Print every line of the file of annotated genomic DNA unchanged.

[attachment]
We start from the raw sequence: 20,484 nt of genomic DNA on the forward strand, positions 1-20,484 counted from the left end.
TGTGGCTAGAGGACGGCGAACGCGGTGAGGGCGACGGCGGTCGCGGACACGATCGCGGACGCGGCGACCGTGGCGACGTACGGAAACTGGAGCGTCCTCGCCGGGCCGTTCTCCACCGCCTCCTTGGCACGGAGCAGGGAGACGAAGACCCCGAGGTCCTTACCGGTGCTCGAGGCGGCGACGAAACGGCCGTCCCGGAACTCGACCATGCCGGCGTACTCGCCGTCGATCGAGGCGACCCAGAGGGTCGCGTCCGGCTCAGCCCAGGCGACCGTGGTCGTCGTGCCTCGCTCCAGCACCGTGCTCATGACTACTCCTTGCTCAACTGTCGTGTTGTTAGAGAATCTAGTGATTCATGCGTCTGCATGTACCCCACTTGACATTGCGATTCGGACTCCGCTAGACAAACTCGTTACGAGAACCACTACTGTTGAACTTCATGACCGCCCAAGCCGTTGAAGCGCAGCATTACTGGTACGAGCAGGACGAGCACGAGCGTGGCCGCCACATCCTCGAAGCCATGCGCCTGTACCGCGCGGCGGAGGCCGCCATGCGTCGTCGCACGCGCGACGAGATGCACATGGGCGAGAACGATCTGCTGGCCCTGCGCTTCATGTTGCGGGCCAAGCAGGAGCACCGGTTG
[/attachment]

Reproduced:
We start from the raw sequence: 20,484 nt of genomic DNA on the forward strand, positions 1-20,484 counted from the left end.
TGTGGCTAGAGGACGGCGAACGCGGTGAGGGCGACGGCGGTCGCGGACACGATCGCGGACGCGGCGACCGTGGCGACGTACGGAAACTGGAGCGTCCTCGCCGGGCCGTTCTCCACCGCCTCCTTGGCACGGAGCAGGGAGACGAAGACCCCGAGGTCCTTACCGGTGCTCGAGGCGGCGACGAAACGGCCGTCCCGGAACTCGACCATGCCGGCGTACTCGCCGTCGATCGAGGCGACCCAGAGGGTCGCGTCCGGCTCAGCCCAGGCGACCGTGGTCGTCGTGCCTCGCTCCAGCACCGTGCTCATGACTACTCCTTGCTCAACTGTCGTGTTGTTAGAGAATCTAGTGATTCATGCGTCTGCATGTACCCCACTTGACATTGCGATTCGGACTCCGCTAGACAAACTCGTTACGAGAACCACTACTGTTGAACTTCATGACCGCCCAAGCCGTTGAAGCGCAGCATTACTGGTACGAGCAGGACGAGCACGAGCGTGGCCGCCACATCCTCGAAGCCATGCGCCTGTACCGCGCGGCGGAGGCCGCCATGCGTCGTCGCACGCGCGACGAGATGCACATGGGCGAGAACGATCTGCTGGCCCTGCGCTTCATGTTGCGGGCCAAGCAGGAGCACCGGTTG